“We’re celebrating here!” said Nicola Formichetti, by phone from Diesel’s headquarters in Italy this morning. The reason: The announcement was made today that Formichetti, as was much-rumored when he left his creative director post at Mugler this week, is joining Diesel as its first artistic director. “Mugler was all about creating luxury, and fantasy, and bringing the dream and the entertainment into an already existing brand,” Formichetti said. “At Diesel, I want to talk straight into people’s hearts, people in the street.” Here, Formichetti lays out his plans to put Diesel denim back on the map.
Thank you so much. Actually, I’m presenting my first project today. It’s our initiative of the Reboot Campaign. It’s the advertisements, starting from June. So it’s the visual side, and we’re going to start a big digital community on Tumblr first. And I want to crowd-source using social media and start getting the armies together, because I can’t do this alone. We need lots of people’s help, and it’ll be a great way to meet new talent and designers and artists. Because Diesel’s such a global brand; the team should be global, too.
Tell me more about the Reboot project.
You can actually go to the Diesel Reboot page. You can just go there, and I’ve already reblogged some of the stuff I liked online. We go in, and you guys can join the community and tell us who you are and what you like. And we’re going to have little missions, so for the first mission, we’ll ask, “What’s your favorite thing?” And another mission would be, “How would you like to see this change?” Or “How would you customize this denim?” And then we’ll give an award per mission. So you’ll get something back. It’s kind of like a dialogue. It’s a new way of using social media, and I’m super excited for that.
What, exactly, does “artistic director” mean? What will your role at Diesel entail?
I’ll be directing the collection. So I’ll look at the entire company—from the clothing to the products, the shows, the marketing, the store experiences, the advertising. All the details. It’s so crazy.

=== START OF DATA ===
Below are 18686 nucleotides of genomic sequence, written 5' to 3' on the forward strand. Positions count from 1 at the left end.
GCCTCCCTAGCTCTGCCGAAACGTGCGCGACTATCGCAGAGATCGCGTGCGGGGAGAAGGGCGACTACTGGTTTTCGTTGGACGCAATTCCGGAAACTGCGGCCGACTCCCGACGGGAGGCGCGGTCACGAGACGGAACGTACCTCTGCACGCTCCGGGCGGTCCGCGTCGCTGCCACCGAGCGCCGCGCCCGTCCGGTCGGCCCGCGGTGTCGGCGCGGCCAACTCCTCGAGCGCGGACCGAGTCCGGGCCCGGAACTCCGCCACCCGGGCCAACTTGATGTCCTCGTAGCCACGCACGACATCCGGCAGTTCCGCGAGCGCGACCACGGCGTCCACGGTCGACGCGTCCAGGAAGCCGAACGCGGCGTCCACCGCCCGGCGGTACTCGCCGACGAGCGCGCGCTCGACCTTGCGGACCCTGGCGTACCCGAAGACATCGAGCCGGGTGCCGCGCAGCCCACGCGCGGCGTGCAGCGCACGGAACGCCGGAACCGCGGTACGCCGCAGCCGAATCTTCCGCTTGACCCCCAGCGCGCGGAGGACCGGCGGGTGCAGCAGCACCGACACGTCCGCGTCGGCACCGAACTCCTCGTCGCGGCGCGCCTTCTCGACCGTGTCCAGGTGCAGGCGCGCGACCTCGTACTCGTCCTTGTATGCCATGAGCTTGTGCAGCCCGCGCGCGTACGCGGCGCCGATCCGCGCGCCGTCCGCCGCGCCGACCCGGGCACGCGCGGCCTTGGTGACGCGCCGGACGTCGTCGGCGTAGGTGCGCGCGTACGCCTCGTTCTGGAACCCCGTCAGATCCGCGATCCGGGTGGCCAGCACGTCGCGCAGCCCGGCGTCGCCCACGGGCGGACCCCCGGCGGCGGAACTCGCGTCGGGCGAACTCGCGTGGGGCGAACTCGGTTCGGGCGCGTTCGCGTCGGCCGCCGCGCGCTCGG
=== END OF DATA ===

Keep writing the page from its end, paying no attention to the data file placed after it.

What most interests you about the company?
Well, I love that if you have a great product, and if you have great communication, you can actually get to people. Because that really didn’t happen with me at Mugler. I wasn’t seeing a cool guy wearing my clothes on the street. Yes, Gaga wore it. Beyoncé wore it. But what I wanted was to see someone—like, a cool girl—wearing my jackets or pants on the street randomly. Continue Reading “Diesel, Now Unleaded: Nicola Formichetti On His Expansion Plans” »
London’s latest fashion week was really only two days—presumably so the models could get back to their naps and their homework. Yes, this week, London hosted the inaugural Global Kids Fashion Week (GKFW), sponsored by the children’s e-tail powerhouse AlexandAlexa (think Net-a-porter for kids).
At Tuesday afternoon’s big launch event, held in the Freemasons hall in Convent Garden, Amber Le Bon spun the tunes, whilst Jodie and Jemma Kidd, Portia Freeman, Charlotte Tilbury, and more came out with their kids to check out models cartwheeling, skipping, and crying their waydown the catwalk. Meanwhile, front row yummy mummies tried to restrain their toddlers from clambering onto the runway (with limited success). It was an exuberant, carnival-like, laughter filled affair complete with a giant bubble machine, popcorn, and temper tantrums backstage. (“So”, remarked one harried hairstylist as her model screamed out while having her hair teased, “not that different from the grown-up shows, then.”)
Participants in GKFW included Chloé, Little Marc Jacobs, John Galliano, Kenzo, Fendi, Missoni, Ralph Lauren, Roberto Cavalli, Little Paul & Joe, Kenzo, Marni, and many more, with ticket proceeds of the sold out event going to Gwyneth Paltrow’s favorite charity, the Kids Company. Consumer and fashion overload? Perhaps. But there’s no denying the fiscal strength of the high-end children’s clothing market. And by the end, most cynicism was brushed aside. As one fierce seven-year-old stomped down the catwalk in a quilted, structured plaid dress from Junior Gaultier, our fashion instinct clicked in. Hmm. Wonder if we fit into the kids’ size twelve.